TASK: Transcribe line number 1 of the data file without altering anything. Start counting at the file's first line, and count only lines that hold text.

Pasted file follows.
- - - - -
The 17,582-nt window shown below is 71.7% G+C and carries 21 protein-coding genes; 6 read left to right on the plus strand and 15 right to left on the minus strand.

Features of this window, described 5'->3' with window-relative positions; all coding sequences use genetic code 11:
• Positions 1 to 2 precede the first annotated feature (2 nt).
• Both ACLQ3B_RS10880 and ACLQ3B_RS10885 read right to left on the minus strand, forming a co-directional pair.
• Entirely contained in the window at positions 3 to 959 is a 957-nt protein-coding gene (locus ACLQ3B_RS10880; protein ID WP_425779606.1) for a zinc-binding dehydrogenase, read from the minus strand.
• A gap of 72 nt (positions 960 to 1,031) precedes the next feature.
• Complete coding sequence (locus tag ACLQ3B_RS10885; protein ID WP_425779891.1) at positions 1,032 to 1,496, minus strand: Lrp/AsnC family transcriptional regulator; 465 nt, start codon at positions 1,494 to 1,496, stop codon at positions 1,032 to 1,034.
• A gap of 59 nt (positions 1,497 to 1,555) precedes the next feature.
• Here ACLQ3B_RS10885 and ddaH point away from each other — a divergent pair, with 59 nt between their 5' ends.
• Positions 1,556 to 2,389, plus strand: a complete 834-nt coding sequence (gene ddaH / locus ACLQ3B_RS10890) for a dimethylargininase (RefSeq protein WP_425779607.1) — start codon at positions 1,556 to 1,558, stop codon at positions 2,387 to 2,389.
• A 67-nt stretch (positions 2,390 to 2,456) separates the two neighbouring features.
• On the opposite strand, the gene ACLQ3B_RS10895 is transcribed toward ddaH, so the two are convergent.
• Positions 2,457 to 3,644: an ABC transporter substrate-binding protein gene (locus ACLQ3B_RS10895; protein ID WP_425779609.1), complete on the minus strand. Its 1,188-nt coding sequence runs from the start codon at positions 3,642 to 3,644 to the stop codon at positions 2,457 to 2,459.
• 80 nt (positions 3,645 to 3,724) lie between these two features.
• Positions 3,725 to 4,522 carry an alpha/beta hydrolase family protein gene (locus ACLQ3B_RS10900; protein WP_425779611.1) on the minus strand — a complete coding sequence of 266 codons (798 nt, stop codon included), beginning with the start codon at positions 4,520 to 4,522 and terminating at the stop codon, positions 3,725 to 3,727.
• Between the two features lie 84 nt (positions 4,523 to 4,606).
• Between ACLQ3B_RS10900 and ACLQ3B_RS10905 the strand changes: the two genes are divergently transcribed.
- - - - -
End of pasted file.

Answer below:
The 17,582-nt window shown below is 71.7% G+C and carries 21 protein-coding genes; 6 read left to right on the plus strand and 15 right to left on the minus strand.